1. In their third year of a major rebuild, the IceDogs had seemingly put all the pieces together for a championship run. After solidifying their roster with some late-season rentals, they had capped off a wildly successful regular season by winning their division and finishing second in the East. In the first round of the playoffs, they breezed through North Bay like a hot knife through butter, then took the first two games at home of their second-round series against Oshawa. Everything appeared to be going according to plan.
Then something happened.
Getting into the playoff spirit, as they normally do at this time of year, the team organized fan bus trips to Oshawa for Games 3 and 4. Except that instead of leaving from a central location such as the Meridian Center or the Jack, as they had done in past years, or from Fairview Mall, conveniently located just off the QEW, they made fans go all the way out to the Pen Center, in the opposite direction of where they were traveling and in the extreme south end of the city. To quote one loyal reader, “That’s just stupid.”
Those loyal supporters who were able and/or willing to make the artificially and unnecessarily long trek out there saw their team drop both games in Oshawa. Then back home, before a nearly full house in Game 5, the IceDogs lost again, setting up a do-or-die Game 6 in Oshawa.
On short notice, the team organized another fan bus trip. Which was leaving, once again, from the Pen Center.
The rest, as they say, is history. This would-be Memorial Cup contender saw its season end having won only one more playoff game than they did a year earlier when they weren’t expected to make much noise in the postseason. Ouch.
Worse yet, they won’t get another chance next year with this group as many of the players will be moving on to bigger and better things in the world of pro hockey. One of those departing rent-a-players was a veteran they acquired from the same Oshawa team that put a premature end to their title run in exchange for a bushel of draft picks. Talk about dressing an open wound with salt.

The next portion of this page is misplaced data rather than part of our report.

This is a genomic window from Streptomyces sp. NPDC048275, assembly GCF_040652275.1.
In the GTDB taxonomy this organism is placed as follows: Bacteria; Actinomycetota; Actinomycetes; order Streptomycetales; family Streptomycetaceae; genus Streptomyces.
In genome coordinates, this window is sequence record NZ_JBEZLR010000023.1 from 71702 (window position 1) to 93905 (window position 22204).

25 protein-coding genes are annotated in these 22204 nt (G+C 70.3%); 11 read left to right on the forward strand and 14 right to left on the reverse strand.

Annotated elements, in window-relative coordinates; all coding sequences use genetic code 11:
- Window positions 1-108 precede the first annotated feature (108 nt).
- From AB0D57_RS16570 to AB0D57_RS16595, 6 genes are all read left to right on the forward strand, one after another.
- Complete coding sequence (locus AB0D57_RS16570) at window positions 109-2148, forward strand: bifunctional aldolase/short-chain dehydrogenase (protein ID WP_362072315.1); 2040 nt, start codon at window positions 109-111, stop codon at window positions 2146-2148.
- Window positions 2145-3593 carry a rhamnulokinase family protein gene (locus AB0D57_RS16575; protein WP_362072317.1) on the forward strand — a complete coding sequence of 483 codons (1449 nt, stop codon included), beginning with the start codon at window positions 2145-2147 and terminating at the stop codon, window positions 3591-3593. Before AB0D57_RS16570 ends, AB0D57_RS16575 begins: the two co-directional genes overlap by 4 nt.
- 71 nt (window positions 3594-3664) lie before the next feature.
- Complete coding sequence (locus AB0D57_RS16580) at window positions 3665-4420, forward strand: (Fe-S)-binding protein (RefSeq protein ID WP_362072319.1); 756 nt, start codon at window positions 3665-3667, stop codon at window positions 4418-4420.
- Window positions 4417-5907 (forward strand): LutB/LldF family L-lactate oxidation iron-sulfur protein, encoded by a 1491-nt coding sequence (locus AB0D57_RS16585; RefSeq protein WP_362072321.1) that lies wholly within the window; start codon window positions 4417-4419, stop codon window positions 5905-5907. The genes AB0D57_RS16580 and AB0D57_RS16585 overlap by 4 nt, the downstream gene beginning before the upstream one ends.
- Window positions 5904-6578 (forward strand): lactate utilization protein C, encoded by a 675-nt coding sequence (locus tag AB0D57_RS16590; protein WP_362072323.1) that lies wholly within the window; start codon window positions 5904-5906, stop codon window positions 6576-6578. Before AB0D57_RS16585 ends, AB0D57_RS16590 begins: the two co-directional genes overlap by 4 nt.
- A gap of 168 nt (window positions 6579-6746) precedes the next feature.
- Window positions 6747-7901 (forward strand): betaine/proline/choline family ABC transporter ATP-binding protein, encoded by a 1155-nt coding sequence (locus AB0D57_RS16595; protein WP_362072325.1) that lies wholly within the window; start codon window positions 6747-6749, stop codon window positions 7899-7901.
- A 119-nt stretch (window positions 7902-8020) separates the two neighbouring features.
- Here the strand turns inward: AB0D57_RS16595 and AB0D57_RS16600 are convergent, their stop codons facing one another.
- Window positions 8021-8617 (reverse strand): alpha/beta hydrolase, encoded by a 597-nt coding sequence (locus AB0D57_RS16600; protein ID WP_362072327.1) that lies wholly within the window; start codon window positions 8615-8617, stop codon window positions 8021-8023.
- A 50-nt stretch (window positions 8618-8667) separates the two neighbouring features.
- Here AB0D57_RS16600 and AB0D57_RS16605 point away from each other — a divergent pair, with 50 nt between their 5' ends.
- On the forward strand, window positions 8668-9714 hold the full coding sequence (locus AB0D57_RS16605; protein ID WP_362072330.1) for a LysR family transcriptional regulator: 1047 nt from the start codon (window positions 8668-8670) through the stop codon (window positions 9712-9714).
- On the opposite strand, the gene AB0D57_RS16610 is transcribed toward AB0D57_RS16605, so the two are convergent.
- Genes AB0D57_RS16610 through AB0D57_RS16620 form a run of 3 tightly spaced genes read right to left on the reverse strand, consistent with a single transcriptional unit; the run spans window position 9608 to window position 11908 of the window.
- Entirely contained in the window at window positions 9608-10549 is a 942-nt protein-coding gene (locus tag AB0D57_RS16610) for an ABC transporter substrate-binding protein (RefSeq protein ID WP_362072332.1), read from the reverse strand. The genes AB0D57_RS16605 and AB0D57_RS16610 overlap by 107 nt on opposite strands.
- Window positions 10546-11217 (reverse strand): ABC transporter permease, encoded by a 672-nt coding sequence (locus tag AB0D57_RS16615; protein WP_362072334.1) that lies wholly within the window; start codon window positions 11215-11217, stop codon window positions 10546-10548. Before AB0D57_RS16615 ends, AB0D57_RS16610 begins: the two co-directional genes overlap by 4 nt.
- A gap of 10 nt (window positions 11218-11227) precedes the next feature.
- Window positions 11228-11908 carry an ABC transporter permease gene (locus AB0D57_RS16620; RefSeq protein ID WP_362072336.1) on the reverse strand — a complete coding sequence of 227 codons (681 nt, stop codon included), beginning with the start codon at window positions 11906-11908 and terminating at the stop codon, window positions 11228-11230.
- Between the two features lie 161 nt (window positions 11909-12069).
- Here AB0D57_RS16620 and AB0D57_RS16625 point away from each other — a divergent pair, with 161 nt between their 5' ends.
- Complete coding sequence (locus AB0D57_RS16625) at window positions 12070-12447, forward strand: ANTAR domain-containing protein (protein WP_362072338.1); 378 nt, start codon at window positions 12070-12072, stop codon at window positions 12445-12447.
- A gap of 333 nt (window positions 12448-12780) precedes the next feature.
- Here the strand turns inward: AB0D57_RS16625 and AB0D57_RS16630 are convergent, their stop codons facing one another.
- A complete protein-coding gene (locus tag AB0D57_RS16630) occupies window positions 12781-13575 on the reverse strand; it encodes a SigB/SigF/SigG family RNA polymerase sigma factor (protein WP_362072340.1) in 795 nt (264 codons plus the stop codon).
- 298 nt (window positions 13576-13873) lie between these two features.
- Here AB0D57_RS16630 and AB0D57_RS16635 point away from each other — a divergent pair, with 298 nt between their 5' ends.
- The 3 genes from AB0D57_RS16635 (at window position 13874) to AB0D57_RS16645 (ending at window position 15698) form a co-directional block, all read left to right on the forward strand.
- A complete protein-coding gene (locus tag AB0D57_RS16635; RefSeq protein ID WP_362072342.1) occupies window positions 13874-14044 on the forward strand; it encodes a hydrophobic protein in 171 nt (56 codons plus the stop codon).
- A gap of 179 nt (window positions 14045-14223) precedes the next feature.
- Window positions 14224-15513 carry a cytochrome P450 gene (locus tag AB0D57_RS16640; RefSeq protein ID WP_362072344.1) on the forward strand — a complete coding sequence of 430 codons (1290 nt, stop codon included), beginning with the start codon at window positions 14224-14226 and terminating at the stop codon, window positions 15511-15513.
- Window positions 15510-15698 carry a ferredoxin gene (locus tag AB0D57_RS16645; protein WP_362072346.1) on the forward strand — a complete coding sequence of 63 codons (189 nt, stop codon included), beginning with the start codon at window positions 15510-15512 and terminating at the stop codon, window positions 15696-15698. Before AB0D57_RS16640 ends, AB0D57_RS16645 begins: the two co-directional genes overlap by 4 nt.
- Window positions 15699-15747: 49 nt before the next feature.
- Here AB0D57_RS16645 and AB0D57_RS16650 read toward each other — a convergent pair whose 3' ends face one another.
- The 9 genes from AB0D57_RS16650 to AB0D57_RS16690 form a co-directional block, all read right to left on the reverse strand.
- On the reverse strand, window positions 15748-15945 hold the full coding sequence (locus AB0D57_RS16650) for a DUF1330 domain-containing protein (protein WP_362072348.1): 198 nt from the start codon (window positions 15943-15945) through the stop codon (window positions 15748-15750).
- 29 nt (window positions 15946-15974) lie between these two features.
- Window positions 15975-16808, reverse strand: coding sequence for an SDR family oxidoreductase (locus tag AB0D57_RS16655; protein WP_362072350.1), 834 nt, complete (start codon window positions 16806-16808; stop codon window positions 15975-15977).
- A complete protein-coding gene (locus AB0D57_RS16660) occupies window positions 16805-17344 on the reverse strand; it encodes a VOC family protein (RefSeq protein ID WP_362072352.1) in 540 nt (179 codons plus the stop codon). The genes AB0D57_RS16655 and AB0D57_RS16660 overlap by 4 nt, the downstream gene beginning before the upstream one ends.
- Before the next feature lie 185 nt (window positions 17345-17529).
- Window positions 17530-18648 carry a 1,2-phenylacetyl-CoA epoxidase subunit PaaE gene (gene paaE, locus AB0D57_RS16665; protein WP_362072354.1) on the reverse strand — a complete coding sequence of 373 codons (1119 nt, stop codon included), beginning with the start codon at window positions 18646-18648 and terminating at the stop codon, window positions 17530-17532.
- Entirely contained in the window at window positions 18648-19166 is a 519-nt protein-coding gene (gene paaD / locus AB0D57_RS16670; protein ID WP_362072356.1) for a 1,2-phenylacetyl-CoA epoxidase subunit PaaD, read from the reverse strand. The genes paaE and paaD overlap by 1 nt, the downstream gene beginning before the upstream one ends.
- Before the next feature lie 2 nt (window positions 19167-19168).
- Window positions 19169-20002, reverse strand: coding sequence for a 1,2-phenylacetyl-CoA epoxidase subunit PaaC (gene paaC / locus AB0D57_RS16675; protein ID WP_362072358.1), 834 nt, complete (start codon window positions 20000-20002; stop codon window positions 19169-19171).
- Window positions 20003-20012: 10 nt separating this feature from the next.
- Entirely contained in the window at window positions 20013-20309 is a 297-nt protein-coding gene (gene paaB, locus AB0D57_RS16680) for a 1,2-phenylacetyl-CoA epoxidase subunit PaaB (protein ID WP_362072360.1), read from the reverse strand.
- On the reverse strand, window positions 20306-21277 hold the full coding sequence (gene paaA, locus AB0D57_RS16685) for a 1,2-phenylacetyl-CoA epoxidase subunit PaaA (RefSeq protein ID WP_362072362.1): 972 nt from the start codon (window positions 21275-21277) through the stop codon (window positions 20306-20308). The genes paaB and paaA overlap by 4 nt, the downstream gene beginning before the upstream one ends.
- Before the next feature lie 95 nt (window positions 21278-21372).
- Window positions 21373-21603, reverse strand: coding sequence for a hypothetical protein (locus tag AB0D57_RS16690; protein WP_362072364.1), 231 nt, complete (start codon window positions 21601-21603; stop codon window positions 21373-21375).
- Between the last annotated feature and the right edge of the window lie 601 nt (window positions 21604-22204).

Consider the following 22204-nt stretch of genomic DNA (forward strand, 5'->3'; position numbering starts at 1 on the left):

Maybe it won’t quite end up like the Curse of the Bambino, but the Curse of the Pen Center might end up haunting this team for a couple of years down the road.
2. The Game 6 loss in Oshawa marked the end of overage goaltender Stephen Dhillon’s junior career. I had seen how, with playing time after sitting out much of his first two years, Dhillon had developed from a raw prospect who looked like a fish out of water into one of the best and most dependable goaltenders in junior hockey. Best of luck to him as he moves on and if there’s a pro team looking for a potential late bloomer to take a flier on, Dhillon might be your man.
3. Let the record reflect that this is the first season post-defection in which I did not attend a single IceDogs game at home or on the road.
4. Methinks the IceDogs are, shall we say, falling into the trap of taking their customers’ patronage a little too much for granted. Maybe it’s just me, but that’s the feeling I get. They do have a solid base of fans who will jump through their hoops and do it with a smile, but unlike the Leafs, there’s not enough of them to pay the bills.
5. I have no real dog in the fight, but I’m sorry for those in this part of the world grieving the Leafs’ playoff loss to Boston. Again. I cannot, however, express the same sentiments about the loss the team in my former home city recently experienced. As I posted publicly on social media, “Can I get a ‘Let’s Go Blues’”?
6. I find it interesting how some of those in my former home city who are speaking out against the recent $12 million subsidy grocery giant Loblaws got from the feds don’t seem to have a problem with the annual stipend of $14.1 million Mark Chipman hoovers out of their wallets to fund the purchase and operation of the former Atlanta Thrashers franchise.
7. Let the record reflect that the team generally managed by Don Waddell, perhaps the worst living NHL general manager past or present, has advanced farther in the Stanley Cup playoffs than the team generally managed by Mark Chipman.
8. While talking to a fellow cyclist at the Welland Transit Terminal yesterday and telling him about my bus-bike trips across the river, he asked, “I guess you need ID for that?” Yeah, I think CBP might want to see some ID when you go through the border crossing. Maybe. Best to be on the safe side and bring it just in case. Better to be safe than sorry.